Minority Rights Group International (MRG) Deputy Director, Claire Thomas, writes this opinion piece for the Thomson Reuters News Foundation.+ LEARN MORE
Roma, sometimes referred to as Kawliyah in Iraq, number between 50,000 and 200,000 and live primarily in isolated villages in southern Iraq, primarily in Al-Qadissiya governorate, as well as in the outskirts of Baghdad, Basra and Mosul. Though the majority of Roma are Shi’a or Sunni Muslims, they are targeted by Islamic militias because of their traditional occupations as entertainers.
The Roma are descendants of migrants from India who arrived in Iraq more than a thousand years ago. They are known for working as entertainers, musicians, and dancers. Under the Saddam Hussein regime, many Roma made a living by entertaining Ba’ath Party officials; some were reputed to have resorted to prostitution. The association of Roma with ‘immoral’ acts is a source of stigmatization for the entire community, even for those who do not engage in such practices.
After the fall of the Saddam Hussein regime, Roma were targeted by newly empowered Islamist militias. In 2004, the Mahdi Army, a Shi’a militia, attacked a Roma village, reducing it to rubble and displacing its residents. Hundreds of Roma families were also displaced from the Kamalia area of Baghdad, which was viewed by conservative elements as a notorious entertainment district. Reportedly, many Roma have since left Iraq to seek greater security in Jordan and the Gulf.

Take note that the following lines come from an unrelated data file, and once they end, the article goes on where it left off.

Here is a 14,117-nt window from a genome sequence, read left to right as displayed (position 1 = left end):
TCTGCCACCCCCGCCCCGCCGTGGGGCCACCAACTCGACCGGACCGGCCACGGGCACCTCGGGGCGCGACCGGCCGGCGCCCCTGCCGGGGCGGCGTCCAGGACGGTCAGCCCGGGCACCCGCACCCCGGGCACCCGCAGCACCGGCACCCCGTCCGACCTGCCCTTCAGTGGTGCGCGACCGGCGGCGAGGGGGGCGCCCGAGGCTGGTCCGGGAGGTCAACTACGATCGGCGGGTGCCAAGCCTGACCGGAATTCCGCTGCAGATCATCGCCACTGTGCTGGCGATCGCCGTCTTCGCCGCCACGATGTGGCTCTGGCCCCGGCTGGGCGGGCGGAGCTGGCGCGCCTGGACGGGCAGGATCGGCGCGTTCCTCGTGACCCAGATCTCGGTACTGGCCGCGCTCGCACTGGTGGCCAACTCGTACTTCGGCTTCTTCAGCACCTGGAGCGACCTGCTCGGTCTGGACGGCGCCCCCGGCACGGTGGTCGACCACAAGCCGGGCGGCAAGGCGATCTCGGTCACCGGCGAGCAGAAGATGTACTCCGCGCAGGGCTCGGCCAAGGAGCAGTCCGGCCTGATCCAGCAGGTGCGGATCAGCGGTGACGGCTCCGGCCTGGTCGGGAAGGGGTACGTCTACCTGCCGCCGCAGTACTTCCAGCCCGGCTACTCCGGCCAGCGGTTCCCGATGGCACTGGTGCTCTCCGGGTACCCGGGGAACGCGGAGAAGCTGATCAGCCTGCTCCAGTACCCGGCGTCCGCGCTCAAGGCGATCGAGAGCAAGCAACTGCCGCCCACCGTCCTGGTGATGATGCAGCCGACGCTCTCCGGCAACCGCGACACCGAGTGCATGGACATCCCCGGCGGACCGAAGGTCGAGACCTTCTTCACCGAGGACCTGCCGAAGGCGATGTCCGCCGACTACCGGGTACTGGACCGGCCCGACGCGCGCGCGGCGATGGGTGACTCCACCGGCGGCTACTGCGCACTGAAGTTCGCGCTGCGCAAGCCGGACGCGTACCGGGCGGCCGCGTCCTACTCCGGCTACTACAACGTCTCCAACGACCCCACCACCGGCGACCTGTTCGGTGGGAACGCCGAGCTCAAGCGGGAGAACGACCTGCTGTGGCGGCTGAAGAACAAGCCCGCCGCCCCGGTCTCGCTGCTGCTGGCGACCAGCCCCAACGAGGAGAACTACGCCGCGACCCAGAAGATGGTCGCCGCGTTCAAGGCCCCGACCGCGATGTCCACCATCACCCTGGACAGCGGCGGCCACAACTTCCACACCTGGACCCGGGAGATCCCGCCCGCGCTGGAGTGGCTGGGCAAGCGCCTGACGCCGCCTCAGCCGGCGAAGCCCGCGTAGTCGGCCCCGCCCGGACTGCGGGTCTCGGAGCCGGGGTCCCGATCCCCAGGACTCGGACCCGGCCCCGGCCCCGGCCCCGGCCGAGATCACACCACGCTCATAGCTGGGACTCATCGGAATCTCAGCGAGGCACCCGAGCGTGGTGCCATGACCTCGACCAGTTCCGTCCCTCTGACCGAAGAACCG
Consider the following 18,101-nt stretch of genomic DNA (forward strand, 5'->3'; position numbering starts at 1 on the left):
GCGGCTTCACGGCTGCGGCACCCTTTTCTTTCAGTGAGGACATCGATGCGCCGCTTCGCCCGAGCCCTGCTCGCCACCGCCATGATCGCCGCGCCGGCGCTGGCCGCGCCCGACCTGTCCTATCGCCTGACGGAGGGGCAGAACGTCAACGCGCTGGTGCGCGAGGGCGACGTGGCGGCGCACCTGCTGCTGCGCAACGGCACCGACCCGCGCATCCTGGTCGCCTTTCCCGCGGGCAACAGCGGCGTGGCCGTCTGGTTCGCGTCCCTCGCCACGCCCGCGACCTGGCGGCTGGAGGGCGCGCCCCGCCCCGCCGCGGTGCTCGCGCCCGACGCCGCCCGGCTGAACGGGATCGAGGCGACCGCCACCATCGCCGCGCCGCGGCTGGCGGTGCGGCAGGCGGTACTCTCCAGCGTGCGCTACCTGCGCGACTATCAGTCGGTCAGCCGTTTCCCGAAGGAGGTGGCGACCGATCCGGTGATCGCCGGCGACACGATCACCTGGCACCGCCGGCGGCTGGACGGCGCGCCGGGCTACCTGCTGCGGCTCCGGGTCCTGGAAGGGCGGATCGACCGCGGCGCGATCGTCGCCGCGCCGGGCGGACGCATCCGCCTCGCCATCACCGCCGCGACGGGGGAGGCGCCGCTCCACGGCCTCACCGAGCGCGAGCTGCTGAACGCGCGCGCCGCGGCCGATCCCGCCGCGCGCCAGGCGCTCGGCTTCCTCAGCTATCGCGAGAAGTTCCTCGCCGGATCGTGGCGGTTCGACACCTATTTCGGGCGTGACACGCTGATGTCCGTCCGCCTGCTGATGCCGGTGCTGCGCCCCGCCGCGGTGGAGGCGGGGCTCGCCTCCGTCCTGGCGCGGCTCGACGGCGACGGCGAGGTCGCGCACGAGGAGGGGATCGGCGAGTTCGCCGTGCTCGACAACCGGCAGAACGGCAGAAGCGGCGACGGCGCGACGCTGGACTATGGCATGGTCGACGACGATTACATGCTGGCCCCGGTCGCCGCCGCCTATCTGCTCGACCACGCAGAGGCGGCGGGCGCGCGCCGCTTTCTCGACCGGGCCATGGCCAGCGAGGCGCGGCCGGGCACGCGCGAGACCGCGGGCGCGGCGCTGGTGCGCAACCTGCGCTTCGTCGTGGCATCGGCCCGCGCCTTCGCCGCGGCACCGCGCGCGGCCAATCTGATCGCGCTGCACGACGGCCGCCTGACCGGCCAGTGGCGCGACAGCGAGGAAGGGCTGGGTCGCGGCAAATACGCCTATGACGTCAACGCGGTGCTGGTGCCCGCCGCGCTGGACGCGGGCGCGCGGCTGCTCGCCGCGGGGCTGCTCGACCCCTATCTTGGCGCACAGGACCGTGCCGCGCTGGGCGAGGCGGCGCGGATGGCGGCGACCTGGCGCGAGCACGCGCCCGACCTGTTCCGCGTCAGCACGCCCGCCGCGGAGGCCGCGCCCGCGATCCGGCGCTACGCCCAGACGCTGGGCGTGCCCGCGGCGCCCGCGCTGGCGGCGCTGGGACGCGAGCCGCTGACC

Living conditions in the Roma villages in central and southern Iraq are extremely poor. There have been no efforts by the government to rebuild basic infrastructure damaged in attacks by militants. Many Roma live in windowless mud houses and do not have electricity, clean water, healthcare or even adequate food. They are also cut off from government social welfare programs, and many lack nationality documents.
Roma are also disproportionately unemployed compared to the national average, due to negative social perceptions of their community. Roma are ostracized from society at large and members of the community report that shopkeepers will not even sell goods to Roma customers. When they are able to find employment, it is often irregular or temporary. Roma women are often viewed as objects of sexual pleasure, which opens them to the risk of sexual assault. Prostitution is illegal in Iraq, meaning that women perceived to be engaged in such practices are likely to be treated poorly by security officials.
Updated November 2017
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